Atp versus four year school

My daughter who is 19 has some interest in becoming a pilot. She almost has one year of general credits done at a local community school and will more than likely complete another year at the same school.

I was wondering what the general thoughts are concerning going to a college say UND or NDSU or enrolling directly into ATP.

If she goes right into ATP at their facility in Arizona she will have no rent (thank you grandparents) but will still need some money for other needs. I assume the financing provided by ATP just covers course work and not all the other living expenses. In other words, it is possible to work a part time job while going to school at ATP and take the less aggressive course completion time frame?

I think my confusion is that is ATP is just a different path than a four year degree or is the education you receive at UND on par with the education one would receive at ATP?

Thank you in advance for your thoughts and guidance.


To begin with, I would encourage your daughter to come on here and join the discussion as this is her career we are talking about.

It is not possible to work while enrolled in ATP’s programs, it is a highly condensed course that simply does not have enough free time available for work, plus the schedule demands can vary widely based on weather and operational needs. There is no less aggressive course completion time frame at ATP, everybody is on the same program.

Most students take out an additional amount of money per month as part of their loan that can be used to cover living expenses while in the program, you will need to speak to the admissions department for specifics on that.

I am not a fan of aviation colleges and degrees for a couple reasons. First, they tend to be incredibly expensive relative to what college and ATP together cost. Secondly, the degree is worthless outside of aviation. With a degree in something like business, your daughter would have something to fall back on should she ever need to. Thirdly, aviation colleges do not fly everyday or even almost everyday. At ATP your daughter will spend almost everyday either in an airplane or a flight training device. This helps to build and consolidate skills and is exactly how the airlines train pilots.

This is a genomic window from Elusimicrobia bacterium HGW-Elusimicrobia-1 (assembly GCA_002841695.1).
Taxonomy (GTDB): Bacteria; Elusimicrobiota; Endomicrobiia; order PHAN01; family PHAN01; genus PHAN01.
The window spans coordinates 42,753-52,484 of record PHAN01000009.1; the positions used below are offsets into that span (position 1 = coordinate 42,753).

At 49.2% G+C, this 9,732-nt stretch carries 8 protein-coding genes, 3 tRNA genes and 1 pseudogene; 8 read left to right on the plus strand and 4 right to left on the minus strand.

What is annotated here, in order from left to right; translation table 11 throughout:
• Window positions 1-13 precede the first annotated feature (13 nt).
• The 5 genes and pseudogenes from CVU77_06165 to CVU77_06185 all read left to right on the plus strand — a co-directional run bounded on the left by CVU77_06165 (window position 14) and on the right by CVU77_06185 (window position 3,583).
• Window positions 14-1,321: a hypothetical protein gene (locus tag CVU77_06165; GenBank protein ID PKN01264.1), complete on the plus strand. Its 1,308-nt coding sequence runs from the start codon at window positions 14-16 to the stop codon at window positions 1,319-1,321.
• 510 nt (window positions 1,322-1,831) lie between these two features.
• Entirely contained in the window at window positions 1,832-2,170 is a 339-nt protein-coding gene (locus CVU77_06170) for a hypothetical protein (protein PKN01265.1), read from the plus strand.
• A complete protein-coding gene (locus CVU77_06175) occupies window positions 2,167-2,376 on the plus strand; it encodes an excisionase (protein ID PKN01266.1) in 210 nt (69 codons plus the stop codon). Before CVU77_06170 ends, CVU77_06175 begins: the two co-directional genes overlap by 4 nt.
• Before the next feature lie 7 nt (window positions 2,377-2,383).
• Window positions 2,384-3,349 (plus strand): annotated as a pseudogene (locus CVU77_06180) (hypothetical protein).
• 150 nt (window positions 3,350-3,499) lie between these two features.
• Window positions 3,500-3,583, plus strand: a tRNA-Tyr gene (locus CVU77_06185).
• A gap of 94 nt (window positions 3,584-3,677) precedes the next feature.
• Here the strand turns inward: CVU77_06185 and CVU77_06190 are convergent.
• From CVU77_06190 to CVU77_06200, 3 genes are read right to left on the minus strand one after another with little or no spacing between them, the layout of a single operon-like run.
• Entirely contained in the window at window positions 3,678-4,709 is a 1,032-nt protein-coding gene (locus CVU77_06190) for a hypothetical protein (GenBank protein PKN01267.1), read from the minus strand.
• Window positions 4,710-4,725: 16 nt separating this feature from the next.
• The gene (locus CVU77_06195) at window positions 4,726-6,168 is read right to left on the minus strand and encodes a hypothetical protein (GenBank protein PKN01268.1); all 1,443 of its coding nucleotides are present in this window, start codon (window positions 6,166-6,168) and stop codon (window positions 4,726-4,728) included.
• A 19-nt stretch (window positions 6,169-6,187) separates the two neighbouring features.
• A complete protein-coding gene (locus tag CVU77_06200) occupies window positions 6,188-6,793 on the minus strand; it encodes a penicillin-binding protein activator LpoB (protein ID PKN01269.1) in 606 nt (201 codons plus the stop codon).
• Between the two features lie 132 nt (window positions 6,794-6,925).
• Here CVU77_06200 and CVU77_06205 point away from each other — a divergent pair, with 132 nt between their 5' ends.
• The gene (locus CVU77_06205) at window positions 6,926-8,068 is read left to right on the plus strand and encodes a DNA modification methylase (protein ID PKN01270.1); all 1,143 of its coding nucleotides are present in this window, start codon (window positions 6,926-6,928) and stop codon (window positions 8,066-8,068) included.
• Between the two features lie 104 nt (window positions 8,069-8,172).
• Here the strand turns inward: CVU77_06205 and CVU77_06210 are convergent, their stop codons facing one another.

Feel free for you or your daughter to ask further questions as you think of them.


Thank you very much for your feedback Chris and yes, I will have my daughter check out this site as it contains a lot of great information and insights.


I respect these guys opinions but at that young of an age and considering she’s going to have to get a degree to get into the majors it’s hard to say her away from an aviation college. With a degree in aviation business that will translate anywhere into the business world and her flying will count towards her degree. Hour requirements are also much less to get atp-r which she would qualify for. But there is also downsides as it’s not a accelerated program like atp but I have had friend who did their trading in college and if they could keep the bank account up they could accelerate the program as much as they wanted. One got all his ratings in a year while in school. Huge accomplishment. Biggest war in I would say with a college or any flight school for that matter is ask question and lost of them. If your not worried about the school advisor your talking to blocking your phone number or email your probably not asking enough question. Your the facility’s and talk to students away from instructors and school staff to see what it’s really like. At her age I would recommend going the college route but make sure it’s the right college for y’all and that you can have all flying funds ready upfront so that money doesn’t slow her down.


Since you’ve chosen to chime in on ALL the college related posts again:


While I agree different paths may be better for some individuals I can’t completely agree with your post. First off someone could easily get their degree at community, local or online AND go to ATP for well under the $100k+ they’re going to spend at most aviation degree programs. As Chris pointed out if something should occur to derail their career as a pilot (by choice or otherwise) having a degree in some other field can be very beneficial. Finally while you’re correct a grad of an aviation program could get their R-ATP at 1000hrs., if the goal is to be expeditious that certainly isn’t that quickest route. That and the new low time pilot still must find a way to build that time vs ATPs guaranteed instructor position.


Thank you Adam for your response. Personally I like the idea of two years of community school, followed by ATP, build hours, and then finish up a college degree while in the regional airlines. I just wish money grew on trees!

Thank you Grant and yes you are correct, you have to ask a lot of questions to map out the best possible scenario.

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